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Nov 12, 2015

Asus says it’s building an augmented reality headset to release in 2016

Posted by in categories: augmented reality, mobile phones, virtual reality

Taiwanese PC manufacturer Asus says it’s building an augmented reality device and aims to release it next year. According to a report from CNET, Asus CEO Jerry Shen confirmed the plans during an earnings call on Wednesday, arguing that augmented reality or AR will be more useful than virtual reality. “You can make a real setting meld together with yourself and the AR portion,” said Shen. “Internally, we are talking about how to prepare.”

Unlike VR, augmented reality doesn’t show you a completely fabricated view, but instead overlays digital elements onto the real world. The current frontrunner in this nascent field is Microsoft’s HoloLens, which the company has shown off in a range of impressive demos. However, the HoloLens is hampered by a number of problems, including bulkiness, constrained viewing angles, and a high price tag, with Microsoft releasing a $3,000 HoloLens developer kit in the first quarter of 2016. (By comparison, Samsung’s Gear VR, a virtual reality headset powered by the company’s smartphones, became available for preorder this week for just $99.) Asus has previously hinted that it might build its own version of the HoloLens, but as a company best known for its budget laptops, tablets, and smartphones, we wouldn’t expect it to match Microsoft’s price.

Despite the lack of unknowns surrounding Asus’s announcement, it’s still interesting to see a company align itself with augmented, rather than virtual, reality. The Verge’s Adi Robertson has argued that the complete immersion of VR makes it difficult for multitasking, and that augmented reality, by comparison, is more practical. Asus apparently agrees. “We think AR will be very important for people’s lives,” said Shen according to CNET. “It should be next year when we come out with a product.”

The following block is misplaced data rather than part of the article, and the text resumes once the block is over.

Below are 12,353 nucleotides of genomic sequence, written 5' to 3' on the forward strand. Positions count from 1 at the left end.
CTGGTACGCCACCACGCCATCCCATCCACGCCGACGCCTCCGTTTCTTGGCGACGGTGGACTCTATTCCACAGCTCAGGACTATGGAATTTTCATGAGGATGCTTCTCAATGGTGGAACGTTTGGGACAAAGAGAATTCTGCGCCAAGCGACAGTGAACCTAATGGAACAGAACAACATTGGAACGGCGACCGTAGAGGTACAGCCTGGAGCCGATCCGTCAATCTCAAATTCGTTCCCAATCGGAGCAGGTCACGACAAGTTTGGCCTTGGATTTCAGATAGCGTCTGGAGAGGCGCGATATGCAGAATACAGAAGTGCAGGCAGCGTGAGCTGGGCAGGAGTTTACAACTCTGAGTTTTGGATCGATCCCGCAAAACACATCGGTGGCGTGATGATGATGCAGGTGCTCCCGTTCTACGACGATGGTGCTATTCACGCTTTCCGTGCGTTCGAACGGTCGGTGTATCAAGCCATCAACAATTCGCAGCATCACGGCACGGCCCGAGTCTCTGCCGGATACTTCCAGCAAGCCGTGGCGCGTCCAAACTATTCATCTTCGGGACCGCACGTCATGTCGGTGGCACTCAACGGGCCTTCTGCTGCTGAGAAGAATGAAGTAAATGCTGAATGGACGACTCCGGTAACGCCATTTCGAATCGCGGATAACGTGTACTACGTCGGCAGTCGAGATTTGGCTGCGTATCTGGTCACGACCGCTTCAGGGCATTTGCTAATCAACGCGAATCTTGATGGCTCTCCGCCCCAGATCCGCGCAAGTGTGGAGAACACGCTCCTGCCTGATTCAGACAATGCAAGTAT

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Nov 11, 2015

Meet Tally, a robot that endlessly roams around and scans retail store aisles

Posted by in category: robotics/AI

It might not be too long before a trip to the grocery store involves dodging Tally, a new robot designed to tootle from aisle to aisle while taking note of stock levels.

Tally’s Silicon Valley creators, Simbe Robotics, point out that most retailers currently rely on IT systems and manual labor to manage inventory, but call this method “costly and inaccurate.” Tally can apparently do full-store audits in a fraction of the usual time, keeping staff up to date on what items are running low so that shelves can be quickly refilled.

Simbie says Tally’s ability to carry out such “repetitive and laborious” auditing tasks means human staff can get on with serving customers directly.

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Nov 11, 2015

These flying pods could make driving in the city history

Posted by in category: transportation

Where we’re going, we don’t need roads.